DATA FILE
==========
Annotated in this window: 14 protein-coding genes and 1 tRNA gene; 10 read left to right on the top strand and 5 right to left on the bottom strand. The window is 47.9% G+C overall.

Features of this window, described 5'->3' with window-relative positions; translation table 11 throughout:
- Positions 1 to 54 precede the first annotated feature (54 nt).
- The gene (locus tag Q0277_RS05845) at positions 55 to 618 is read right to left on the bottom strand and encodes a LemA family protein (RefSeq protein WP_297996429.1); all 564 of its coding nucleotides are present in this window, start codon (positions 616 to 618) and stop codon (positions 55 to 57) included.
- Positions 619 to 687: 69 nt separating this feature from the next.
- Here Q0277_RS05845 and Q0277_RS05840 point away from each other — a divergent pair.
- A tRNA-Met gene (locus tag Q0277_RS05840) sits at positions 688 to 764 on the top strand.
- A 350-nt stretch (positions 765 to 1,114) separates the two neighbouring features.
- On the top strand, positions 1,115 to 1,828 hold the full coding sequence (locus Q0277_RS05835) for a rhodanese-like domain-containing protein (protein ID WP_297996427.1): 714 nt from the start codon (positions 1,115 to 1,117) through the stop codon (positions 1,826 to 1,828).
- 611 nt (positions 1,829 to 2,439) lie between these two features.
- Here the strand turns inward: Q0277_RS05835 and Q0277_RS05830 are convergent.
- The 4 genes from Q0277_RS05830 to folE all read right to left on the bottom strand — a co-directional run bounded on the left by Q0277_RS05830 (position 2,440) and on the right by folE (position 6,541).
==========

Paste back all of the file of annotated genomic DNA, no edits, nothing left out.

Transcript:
Annotated in this window: 14 protein-coding genes and 1 tRNA gene; 10 read left to right on the top strand and 5 right to left on the bottom strand. The window is 47.9% G+C overall.

Features of this window, described 5'->3' with window-relative positions; translation table 11 throughout:
- Positions 1 to 54 precede the first annotated feature (54 nt).
- The gene (locus tag Q0277_RS05845) at positions 55 to 618 is read right to left on the bottom strand and encodes a LemA family protein (RefSeq protein WP_297996429.1); all 564 of its coding nucleotides are present in this window, start codon (positions 616 to 618) and stop codon (positions 55 to 57) included.
- Positions 619 to 687: 69 nt separating this feature from the next.
- Here Q0277_RS05845 and Q0277_RS05840 point away from each other — a divergent pair.
- A tRNA-Met gene (locus tag Q0277_RS05840) sits at positions 688 to 764 on the top strand.
- A 350-nt stretch (positions 765 to 1,114) separates the two neighbouring features.
- On the top strand, positions 1,115 to 1,828 hold the full coding sequence (locus Q0277_RS05835) for a rhodanese-like domain-containing protein (protein ID WP_297996427.1): 714 nt from the start codon (positions 1,115 to 1,117) through the stop codon (positions 1,826 to 1,828).
- 611 nt (positions 1,829 to 2,439) lie between these two features.
- Here the strand turns inward: Q0277_RS05835 and Q0277_RS05830 are convergent.
- The 4 genes from Q0277_RS05830 to folE all read right to left on the bottom strand — a co-directional run bounded on the left by Q0277_RS05830 (position 2,440) and on the right by folE (position 6,541).